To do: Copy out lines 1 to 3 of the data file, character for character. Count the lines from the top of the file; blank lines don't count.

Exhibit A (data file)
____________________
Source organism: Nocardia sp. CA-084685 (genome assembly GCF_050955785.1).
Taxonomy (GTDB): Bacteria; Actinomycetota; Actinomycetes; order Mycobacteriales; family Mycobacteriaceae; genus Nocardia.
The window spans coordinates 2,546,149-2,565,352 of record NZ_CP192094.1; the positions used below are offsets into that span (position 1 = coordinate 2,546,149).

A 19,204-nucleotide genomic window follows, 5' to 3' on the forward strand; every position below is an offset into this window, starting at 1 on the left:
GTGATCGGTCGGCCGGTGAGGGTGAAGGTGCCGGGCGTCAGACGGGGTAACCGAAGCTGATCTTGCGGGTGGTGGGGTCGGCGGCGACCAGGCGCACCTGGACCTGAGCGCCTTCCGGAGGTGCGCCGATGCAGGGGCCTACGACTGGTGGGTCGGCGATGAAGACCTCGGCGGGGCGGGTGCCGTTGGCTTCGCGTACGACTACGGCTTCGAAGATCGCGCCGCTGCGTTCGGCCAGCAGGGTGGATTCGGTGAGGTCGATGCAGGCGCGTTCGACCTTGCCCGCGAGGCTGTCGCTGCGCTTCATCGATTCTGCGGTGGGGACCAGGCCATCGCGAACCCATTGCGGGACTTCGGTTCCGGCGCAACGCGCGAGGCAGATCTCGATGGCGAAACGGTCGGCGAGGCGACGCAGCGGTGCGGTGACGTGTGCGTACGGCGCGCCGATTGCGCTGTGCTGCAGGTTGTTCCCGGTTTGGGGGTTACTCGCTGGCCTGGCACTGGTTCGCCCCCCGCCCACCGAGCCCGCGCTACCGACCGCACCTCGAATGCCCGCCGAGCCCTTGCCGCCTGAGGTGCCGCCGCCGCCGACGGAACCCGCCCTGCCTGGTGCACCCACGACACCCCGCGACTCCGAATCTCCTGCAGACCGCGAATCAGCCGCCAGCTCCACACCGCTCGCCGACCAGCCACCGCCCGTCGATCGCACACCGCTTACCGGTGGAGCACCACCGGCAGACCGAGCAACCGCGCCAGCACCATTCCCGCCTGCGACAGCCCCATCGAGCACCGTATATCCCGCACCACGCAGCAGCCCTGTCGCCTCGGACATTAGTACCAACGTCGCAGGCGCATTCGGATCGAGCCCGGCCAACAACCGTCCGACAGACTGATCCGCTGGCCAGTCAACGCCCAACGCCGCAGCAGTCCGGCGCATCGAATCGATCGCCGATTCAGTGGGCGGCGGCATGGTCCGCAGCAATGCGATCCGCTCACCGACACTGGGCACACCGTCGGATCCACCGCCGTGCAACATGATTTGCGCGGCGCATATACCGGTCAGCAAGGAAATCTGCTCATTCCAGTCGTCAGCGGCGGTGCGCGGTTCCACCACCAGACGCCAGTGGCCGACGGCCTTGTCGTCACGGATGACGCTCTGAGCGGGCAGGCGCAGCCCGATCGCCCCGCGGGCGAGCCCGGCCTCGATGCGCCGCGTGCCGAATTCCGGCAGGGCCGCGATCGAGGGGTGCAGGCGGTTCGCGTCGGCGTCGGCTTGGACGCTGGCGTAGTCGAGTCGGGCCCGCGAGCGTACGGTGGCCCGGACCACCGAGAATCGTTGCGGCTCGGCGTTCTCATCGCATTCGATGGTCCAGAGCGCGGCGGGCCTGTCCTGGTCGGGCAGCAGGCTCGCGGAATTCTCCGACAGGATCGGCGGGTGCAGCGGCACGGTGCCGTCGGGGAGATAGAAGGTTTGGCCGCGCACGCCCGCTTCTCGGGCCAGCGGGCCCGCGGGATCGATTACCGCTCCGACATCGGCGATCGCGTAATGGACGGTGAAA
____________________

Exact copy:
Source organism: Nocardia sp. CA-084685 (genome assembly GCF_050955785.1).
Taxonomy (GTDB): Bacteria; Actinomycetota; Actinomycetes; order Mycobacteriales; family Mycobacteriaceae; genus Nocardia.
The window spans coordinates 2,546,149-2,565,352 of record NZ_CP192094.1; the positions used below are offsets into that span (position 1 = coordinate 2,546,149).